Water is a tasteless and odourless liquid. It can exist as a liquid at room temperature, as ice at low temperatures, and as a gas(water vapours) at high temperatures. Water has a high boiling point & freezing point due to its extensive hydrogen bonding. The energy required to cleave the bonds between hydrogen and oxygen atoms is high hence increasing the boiling point and freezing point. Water has a high specific heat, thermal conductivity’, surface tension, dipole moment, and dielectric constant compared to other liquids.

Chemical Properties of Water

  • Water can act both as acid as well as a base. This nature is called amphoteric.
  • Due to the high dielectric constant, water can dissolve many ionic compounds. It has a strong hydrating tendency due to the large dielectric constant.
  • Water can perform many redox reactions and also form hydrated salts.

Hardness of Water

While naturally existing, water dissolves many compounds in it. It changes some properties of water, making it ‘hard’ and ‘soft.’ The dissolution of calcium and magnesium salts in water leads to hydrogen carbonate, chloride, and sulfate, which ultimately makes the water ‘Hard.’ Hard water doesn’t give lather with soap. Water-free from calcium and magnesium salt is called ‘Soft’ water, which gives lather easily with soaps. As per the Class 11 chapter on Hydrogen, the hardness of the water could be completely removed easily by various techniques, either temporarily or permanently.

Hydrides

Hydrogen combines with all elements, except the noble gases under different conditions to form hydrides. If M is the element, then its hydride can be represented as MxHy(Eg. MgH2, B2H5). Hydrides are crucial compounds in the chemical industry. These are of the following three types:

  • Ionic or saline hydrides
  • Covalent or molecular hydrides
  • Metallic or non-stoichiometric hydrides

Hydrides have different properties like crystalline structure, non-volatility, electron deficiency, electron efficiency, etc. The relevance of hydrides is not elaborated in detail in the class 11 Hydrogen chapter. However, in the field of industrial chemistry and Chemical engineering, it plays a significant role.  

Hydrogen Peroxide/ Peroxide Hydrogen (H2O2)

Another prime compound of Hydrogen as mentioned in this chapter in Class 11 is Hydrogen peroxide which is also named chemically as dihydrogen dioxide and is a powerful reducing agent. Since the advent of modern times, it is used to control pollution from the industries. Peroxide hydrogen is a synthetically produced compound that involves high thermal reactions.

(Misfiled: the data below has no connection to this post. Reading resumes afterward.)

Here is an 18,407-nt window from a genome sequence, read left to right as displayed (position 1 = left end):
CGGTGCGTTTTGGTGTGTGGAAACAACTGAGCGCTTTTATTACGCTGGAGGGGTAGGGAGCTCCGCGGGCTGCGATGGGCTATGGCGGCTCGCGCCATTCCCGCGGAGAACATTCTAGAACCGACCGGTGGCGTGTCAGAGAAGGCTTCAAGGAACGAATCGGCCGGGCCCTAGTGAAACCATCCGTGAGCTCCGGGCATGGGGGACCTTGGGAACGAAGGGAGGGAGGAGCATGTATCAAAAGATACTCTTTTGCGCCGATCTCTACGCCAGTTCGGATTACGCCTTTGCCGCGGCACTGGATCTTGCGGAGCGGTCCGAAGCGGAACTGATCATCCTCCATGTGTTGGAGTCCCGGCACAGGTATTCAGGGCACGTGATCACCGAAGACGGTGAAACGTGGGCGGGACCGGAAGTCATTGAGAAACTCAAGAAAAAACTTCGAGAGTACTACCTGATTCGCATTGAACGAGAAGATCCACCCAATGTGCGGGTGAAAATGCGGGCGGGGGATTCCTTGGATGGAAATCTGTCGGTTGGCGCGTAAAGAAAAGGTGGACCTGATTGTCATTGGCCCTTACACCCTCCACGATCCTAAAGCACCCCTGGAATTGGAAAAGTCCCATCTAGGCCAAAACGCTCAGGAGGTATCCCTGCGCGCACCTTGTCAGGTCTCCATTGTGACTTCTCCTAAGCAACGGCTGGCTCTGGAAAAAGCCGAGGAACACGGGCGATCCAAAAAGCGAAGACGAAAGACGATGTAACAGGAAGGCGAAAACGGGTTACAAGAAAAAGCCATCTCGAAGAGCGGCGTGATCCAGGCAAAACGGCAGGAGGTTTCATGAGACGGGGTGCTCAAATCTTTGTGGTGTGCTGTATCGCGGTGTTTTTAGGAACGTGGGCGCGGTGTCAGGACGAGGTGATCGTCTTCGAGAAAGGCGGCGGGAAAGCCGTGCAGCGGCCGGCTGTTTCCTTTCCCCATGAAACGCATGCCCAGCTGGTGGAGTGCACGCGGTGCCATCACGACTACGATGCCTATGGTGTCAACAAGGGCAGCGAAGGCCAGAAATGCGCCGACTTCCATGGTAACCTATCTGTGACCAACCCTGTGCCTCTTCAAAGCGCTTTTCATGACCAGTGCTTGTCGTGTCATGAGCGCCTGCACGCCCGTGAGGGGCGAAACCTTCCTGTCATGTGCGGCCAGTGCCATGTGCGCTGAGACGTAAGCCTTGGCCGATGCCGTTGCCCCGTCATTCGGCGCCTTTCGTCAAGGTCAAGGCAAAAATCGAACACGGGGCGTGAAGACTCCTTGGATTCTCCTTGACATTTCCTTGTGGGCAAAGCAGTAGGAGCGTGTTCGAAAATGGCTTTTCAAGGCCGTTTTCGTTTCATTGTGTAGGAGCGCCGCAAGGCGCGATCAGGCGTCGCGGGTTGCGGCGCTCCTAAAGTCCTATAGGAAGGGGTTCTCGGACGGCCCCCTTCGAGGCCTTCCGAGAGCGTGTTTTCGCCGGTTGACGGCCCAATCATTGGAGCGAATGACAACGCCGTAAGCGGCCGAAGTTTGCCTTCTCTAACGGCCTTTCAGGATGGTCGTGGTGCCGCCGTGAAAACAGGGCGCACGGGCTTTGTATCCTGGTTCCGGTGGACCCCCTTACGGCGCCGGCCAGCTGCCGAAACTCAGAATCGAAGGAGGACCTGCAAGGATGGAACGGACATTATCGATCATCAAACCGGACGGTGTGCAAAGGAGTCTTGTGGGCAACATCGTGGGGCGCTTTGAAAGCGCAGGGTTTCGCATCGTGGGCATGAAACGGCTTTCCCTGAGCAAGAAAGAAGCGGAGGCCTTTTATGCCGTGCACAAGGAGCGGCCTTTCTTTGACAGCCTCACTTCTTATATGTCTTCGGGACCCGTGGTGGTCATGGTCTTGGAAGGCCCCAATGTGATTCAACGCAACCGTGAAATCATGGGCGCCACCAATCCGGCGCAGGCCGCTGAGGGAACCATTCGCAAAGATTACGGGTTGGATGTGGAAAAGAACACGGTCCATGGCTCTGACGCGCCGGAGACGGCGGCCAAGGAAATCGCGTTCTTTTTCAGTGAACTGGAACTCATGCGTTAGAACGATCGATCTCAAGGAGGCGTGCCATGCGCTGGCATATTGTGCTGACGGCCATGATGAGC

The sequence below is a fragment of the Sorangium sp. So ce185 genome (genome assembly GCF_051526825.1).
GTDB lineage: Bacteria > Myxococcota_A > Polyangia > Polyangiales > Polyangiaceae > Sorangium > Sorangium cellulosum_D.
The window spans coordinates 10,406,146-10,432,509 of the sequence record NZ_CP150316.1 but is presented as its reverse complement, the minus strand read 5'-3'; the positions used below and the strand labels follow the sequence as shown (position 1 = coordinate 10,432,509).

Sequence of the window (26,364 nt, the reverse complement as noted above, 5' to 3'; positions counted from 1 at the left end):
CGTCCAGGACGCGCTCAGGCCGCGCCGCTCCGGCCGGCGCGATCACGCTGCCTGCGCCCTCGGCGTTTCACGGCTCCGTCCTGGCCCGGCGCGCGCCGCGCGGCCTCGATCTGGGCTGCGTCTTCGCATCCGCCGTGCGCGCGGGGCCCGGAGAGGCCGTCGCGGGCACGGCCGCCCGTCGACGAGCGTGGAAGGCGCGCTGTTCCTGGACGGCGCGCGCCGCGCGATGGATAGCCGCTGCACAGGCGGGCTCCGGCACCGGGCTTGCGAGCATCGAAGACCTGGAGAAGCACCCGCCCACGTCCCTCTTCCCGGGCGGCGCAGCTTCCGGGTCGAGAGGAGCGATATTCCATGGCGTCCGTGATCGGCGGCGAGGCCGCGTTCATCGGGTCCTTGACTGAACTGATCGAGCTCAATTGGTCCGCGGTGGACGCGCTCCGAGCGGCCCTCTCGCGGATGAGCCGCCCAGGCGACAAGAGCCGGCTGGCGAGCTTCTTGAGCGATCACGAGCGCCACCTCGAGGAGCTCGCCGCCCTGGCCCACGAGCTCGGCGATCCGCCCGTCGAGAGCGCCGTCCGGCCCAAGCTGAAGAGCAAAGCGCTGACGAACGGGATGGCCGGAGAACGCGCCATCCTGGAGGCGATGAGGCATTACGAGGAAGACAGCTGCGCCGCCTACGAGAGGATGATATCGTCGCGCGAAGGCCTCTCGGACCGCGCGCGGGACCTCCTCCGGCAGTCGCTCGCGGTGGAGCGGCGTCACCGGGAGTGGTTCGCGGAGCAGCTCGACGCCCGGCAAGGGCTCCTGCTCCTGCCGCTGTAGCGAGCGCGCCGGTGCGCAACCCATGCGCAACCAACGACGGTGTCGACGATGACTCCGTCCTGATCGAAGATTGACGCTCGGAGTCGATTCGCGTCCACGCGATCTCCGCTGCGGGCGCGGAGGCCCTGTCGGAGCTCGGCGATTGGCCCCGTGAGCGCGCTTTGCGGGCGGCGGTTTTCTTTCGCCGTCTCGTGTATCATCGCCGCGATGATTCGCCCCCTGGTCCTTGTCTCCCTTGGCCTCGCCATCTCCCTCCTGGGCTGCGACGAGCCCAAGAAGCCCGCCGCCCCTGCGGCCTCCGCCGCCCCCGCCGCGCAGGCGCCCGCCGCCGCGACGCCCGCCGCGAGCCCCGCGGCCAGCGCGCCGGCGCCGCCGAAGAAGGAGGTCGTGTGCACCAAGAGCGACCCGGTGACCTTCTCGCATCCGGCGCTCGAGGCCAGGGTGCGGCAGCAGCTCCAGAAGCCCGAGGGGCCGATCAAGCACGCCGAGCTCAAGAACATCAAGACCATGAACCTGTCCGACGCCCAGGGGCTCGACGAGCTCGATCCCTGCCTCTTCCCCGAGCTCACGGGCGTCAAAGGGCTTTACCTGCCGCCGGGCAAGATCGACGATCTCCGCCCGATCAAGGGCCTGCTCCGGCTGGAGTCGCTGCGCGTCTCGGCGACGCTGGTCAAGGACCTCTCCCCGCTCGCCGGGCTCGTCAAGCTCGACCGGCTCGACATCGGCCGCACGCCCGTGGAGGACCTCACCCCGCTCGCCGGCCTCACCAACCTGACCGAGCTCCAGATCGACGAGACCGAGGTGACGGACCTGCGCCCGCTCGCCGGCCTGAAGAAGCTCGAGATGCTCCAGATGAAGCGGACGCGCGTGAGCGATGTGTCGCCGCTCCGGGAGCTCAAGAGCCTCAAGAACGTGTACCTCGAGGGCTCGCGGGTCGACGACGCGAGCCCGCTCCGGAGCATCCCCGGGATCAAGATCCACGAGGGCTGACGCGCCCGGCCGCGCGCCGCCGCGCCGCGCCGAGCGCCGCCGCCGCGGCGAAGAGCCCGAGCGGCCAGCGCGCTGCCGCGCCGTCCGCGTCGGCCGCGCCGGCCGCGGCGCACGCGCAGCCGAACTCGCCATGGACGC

Physical Properties of Peroxide Hydrogen 

The physical properties of Hydrogen Peroxide as mentioned in the class 11 Hydrogen chapter are:

Property H2O2
Colour Colourless
Odour  Odourless
Melting Point (K) 272.4
Boiling Point (K) 423
Density (g/cm3) 1.44
Vapour pressure (mmHg) 1.9
Dielectric constant 70.7

Chemical Properties Of Hydrogen Peroxide

Hydrogen peroxide acts as oxidizing and reducing agents in both acidic and alkaline mediums. These properties make it viable for using it as bleach and mild disinfectant. Moreover, under certain temperature conditions, peroxide hydrogen can manufacture chemicals like sodium perborate and percarbonate, which are used in making detergents.

Heavy Water

Studying the Class 11 chapter on Hydrogen, you will also get to know about Heavy Water or D2O which is widely utilised as a moderator in nuclear reactors as well as to explore reaction mechanisms. It is mainly created with the process of exhaustive electrolysis of water or can be formed as a by-product in fertilizer industries. Many deuterium compounds are also created with the help of Heavy water.

Use of Dihydrogen as a Fuel

Use of Dihydrogen as a Fuel

The concluding section in Class 11 chapter on Hydrogen elaborates about the applications of Dihydrogen as a fuel as it releases immense heat on combustion. This energy released comes around three times more than petrol when it comes to mass for mass basis. It is also observed that pollutants released with the combustion of petrol are less than petrol thus the only ones left will be oxides of dinitrogen and they can be decreased with the addition of a little water into the cylinder. This will lessen the temperature which will lead to the absence of reaction between dinitrogen and dioxygen. But, we need to consider the mass of dihydrogen container in such a case. Dihydrogen gas can also be converted to liquid form through cooling it to 2K but this would need costly insulated tanks which have posed as a limitation for the researcher to resort for alternative techniques for utilising dihydrogen. Thus, the Hydrogen Economy can work as a great alternative in such a case as it transports and stores energy in a liquid or gaseous form of dihydrogen.